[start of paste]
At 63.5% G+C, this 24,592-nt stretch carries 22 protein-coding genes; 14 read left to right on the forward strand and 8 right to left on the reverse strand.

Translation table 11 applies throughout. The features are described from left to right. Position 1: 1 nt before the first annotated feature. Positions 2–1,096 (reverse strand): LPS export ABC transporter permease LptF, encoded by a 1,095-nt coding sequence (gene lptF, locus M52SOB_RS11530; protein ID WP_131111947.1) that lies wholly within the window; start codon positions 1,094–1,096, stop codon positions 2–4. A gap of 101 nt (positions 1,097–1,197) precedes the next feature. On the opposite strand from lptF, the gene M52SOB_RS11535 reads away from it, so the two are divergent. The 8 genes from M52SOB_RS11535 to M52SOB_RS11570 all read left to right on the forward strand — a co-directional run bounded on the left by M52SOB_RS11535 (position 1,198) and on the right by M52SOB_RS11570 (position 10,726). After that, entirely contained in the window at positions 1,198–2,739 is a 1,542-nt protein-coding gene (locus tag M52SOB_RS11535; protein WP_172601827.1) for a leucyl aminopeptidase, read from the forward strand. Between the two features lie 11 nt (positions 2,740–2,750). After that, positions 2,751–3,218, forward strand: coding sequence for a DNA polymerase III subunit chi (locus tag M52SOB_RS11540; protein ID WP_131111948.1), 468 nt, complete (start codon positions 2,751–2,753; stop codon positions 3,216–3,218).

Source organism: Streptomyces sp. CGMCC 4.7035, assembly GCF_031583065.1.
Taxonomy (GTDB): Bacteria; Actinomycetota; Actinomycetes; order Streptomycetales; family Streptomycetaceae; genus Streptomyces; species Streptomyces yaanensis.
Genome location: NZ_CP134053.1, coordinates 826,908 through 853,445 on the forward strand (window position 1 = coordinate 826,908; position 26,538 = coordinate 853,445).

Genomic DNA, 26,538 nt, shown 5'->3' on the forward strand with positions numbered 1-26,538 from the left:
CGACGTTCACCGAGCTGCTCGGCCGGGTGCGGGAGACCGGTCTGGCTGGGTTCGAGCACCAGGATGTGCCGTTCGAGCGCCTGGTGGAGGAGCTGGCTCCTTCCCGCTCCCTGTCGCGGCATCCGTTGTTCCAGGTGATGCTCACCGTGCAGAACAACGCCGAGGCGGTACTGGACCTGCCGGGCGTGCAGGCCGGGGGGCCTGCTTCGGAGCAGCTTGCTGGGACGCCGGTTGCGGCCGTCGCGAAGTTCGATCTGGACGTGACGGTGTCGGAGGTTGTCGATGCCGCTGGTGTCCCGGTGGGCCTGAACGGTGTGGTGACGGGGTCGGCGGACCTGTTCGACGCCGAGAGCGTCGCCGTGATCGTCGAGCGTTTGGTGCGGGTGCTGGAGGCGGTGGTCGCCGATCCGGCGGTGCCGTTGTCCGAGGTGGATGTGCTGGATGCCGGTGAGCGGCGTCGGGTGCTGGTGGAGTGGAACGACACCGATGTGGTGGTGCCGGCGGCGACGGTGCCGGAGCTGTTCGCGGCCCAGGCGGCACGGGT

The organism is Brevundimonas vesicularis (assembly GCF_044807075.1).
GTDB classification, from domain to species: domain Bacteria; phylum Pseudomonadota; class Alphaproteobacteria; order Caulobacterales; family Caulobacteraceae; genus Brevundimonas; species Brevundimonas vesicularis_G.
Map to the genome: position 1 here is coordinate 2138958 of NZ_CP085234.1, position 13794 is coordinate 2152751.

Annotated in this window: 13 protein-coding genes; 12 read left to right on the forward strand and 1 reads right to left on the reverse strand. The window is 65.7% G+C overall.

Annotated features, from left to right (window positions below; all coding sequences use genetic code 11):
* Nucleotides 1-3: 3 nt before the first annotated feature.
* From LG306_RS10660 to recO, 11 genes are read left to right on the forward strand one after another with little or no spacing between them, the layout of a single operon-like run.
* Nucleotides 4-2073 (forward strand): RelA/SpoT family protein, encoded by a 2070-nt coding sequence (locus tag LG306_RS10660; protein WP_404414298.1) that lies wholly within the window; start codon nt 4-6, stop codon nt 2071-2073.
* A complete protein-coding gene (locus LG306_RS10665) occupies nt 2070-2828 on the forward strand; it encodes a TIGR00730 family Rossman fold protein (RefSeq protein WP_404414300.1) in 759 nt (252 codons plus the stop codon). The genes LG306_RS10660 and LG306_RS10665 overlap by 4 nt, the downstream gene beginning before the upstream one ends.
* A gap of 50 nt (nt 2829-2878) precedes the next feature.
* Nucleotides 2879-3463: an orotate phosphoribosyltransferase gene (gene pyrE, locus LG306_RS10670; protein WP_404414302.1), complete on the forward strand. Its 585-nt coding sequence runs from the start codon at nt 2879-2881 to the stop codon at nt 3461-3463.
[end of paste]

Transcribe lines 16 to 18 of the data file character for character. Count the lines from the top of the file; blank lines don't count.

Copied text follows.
* A complete protein-coding gene (locus LG306_RS10665) occupies nt 2070-2828 on the forward strand; it encodes a TIGR00730 family Rossman fold protein (RefSeq protein WP_404414300.1) in 759 nt (252 codons plus the stop codon). The genes LG306_RS10660 and LG306_RS10665 overlap by 4 nt, the downstream gene beginning before the upstream one ends.
* A gap of 50 nt (nt 2829-2878) precedes the next feature.
* Nucleotides 2879-3463: an orotate phosphoribosyltransferase gene (gene pyrE, locus LG306_RS10670; protein WP_404414302.1), complete on the forward strand. Its 585-nt coding sequence runs from the start codon at nt 2879-2881 to the stop codon at nt 3461-3463.